European Commission President Jean-Claude Juncker, right, and European Council President Donald Tusk, left, are escorted by Japanese Prime Minister Shinzo Abe prior to their working lunch on the sidelines of the G20 Summit at the International Exhibition Center in Osaka, Japan, Thursday, June 27, 2019. (Franck Robichon/Pool Photo via AP)

The Latest: China says US trade pressure, threats won't work

June 27, 2019 - 3:56 am

OSAKA, Japan (AP) — The Latest on the meeting of leaders of the Group of 20 major economies (all times local):

5:55 p.m.

A Chinese Foreign Ministry spokesman in Beijing says China intends to defend itself against further U.S. moves to penalize it due to trade friction.

Geng Shuang says threats by President Donald Trump to impose more tariffs on Chinese exports "won't work on us because the Chinese people don't believe in heresy and are not afraid of pressure."

Geng made the comments ahead of Trump's arrival in Osaka for a G-20 summit. Trump and Xi are due to meet on the sidelines of the two-day meeting on Saturday.

The meeting, more than a month after trade talks between the U.S. and China foundered, has raised hopes the two sides might manage to bridge some differences and cool tensions that led them to raise tariffs on billions of dollars of each other's products.

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4:35 p.m.

Japan's top government spokesman is responding to President Donald Trump's criticism that the U.S.-Japan security pact is one-sided.

Chief Cabinet Secretary Yoshihide Suga says their obligations under the treaty are not identical but balanced. He says "It is irrelevant to say the treaty is one-sided."

Trump told U.S. media that the U.S.-Japan pact unfairly puts burden on Washington.

Suga declined to say if Prime Minister Shinzo Abe planned to correct Trump when they hold talks during the Group of 20 Summit in Osaka.

About 50,000 American troops under the pact are hosted by Japan, whose neighbors include Russia, China and North Korea.

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4:15 p.m.

Environmental activists and local residents in Kobe have protested and raised an inflatable depicting Japanese Prime Minister Shinzo Abe, urging an end to funding for coal-fired power plants.

The protesters Thursday were taking aim at Abe's efforts to promote such projects. They also want more aggressive efforts by the Japanese government to help curb climate change.

The coalition of more than 50 nongovernment groups, including Kiko Network and Friends of the Earth, said in a statement that Japan is one of the largest funders of coal fired-power stations overseas. It ramped up use of coal-fired generators inside Japan after most nuclear power plants were idled after the 2011 nuclear disaster in Fukushima.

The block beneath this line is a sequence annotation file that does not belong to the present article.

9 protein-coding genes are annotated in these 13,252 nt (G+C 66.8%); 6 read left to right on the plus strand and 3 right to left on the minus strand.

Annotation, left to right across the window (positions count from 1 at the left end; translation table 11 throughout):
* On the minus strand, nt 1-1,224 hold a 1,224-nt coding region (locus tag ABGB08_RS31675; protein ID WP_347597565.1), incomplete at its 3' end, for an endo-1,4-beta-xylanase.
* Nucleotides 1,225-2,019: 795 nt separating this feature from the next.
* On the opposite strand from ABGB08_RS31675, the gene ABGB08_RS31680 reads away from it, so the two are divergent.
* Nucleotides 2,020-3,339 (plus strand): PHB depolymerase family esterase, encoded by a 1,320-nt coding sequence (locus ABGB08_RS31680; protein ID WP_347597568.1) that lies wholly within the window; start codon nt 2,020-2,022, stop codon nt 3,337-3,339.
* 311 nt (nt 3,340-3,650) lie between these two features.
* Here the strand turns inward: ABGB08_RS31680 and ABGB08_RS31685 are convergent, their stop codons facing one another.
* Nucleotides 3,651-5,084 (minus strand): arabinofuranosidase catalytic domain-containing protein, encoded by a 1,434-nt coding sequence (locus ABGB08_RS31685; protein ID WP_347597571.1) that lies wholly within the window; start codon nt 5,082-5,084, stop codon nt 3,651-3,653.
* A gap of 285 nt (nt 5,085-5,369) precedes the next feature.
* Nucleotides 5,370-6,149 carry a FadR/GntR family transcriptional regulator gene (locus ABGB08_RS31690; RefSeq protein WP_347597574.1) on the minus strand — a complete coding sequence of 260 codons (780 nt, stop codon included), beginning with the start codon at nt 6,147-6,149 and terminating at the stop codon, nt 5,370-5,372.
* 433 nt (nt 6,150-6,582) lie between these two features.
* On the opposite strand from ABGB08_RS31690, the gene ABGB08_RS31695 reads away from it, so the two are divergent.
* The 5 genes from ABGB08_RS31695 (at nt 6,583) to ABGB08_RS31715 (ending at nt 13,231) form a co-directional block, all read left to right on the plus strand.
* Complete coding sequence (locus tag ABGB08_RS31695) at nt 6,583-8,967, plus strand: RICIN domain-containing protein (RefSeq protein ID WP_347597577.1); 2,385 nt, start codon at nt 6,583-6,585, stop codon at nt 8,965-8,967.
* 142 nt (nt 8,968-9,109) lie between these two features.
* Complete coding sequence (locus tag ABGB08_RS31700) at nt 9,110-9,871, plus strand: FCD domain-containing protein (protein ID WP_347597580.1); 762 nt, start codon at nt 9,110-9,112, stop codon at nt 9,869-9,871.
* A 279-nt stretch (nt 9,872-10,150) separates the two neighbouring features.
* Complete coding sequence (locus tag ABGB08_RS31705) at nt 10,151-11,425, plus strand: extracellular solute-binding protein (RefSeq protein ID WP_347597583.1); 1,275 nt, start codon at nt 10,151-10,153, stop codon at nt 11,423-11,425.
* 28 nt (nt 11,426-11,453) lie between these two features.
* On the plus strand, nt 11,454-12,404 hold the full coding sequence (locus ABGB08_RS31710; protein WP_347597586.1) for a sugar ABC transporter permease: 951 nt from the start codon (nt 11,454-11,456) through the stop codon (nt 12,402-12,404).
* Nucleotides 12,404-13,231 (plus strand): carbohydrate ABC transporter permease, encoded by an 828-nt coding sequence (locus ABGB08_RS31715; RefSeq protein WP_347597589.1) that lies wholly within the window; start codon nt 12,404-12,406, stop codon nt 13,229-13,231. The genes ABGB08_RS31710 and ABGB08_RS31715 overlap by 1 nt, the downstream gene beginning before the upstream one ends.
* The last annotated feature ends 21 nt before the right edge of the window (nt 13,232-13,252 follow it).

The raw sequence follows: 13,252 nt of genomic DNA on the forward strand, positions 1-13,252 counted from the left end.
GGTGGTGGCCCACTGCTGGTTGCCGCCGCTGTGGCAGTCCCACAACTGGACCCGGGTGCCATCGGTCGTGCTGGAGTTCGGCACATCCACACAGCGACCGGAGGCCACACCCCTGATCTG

The activists staged their protest outside a coal-fired power plant in the port city.

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3:20 p.m.

While prospects for detente in the trade war between the world's two largest economies are a major preoccupation ahead of the two days of G-20 meetings that begin Friday, many participating are calling for a broader perspective in tackling global crises.

The president of the European Union Council, Donald Tusk, told Japanese Prime Minister Shinzo Abe on Thursday: "This will be a difficult G-20. There are global challenges to be met. We need to step up to avoid the climate threats."

Tusk said that other pressing issues include reforming the World Trade Organization and dealing with international tensions over Iran.

Japanese media reported that the Tusk and Abe made progress toward an agreement on loosening EU restrictions on exports of farm products imposed after a 2011 nuclear accident in northeastern Fukushima prefecture.

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1:33 p.m.

Chinese President Xi Jinping and other world leaders are gathering in Osaka for a summit of the Group of 20 major economies that is likely to be overshadowed by both trade and geopolitical tensions.

President Donald Trump was due to arrive later Thursday, and to meet with Xi on Saturday as the G-20 meetings conclude.

Xi was also expected to hold talks with Prime Minister Shinzo Abe, seeking a breakthrough after years of strain over territorial disputes. It is his first visit to Japan since he became communist China's top leader in 2013.

Xi's visit to North Korea last week raised hopes for some movement in the impasse with the U.S. over Pyongyang's nuclear program. Trump is due to visit South Korea after leaving Japan.

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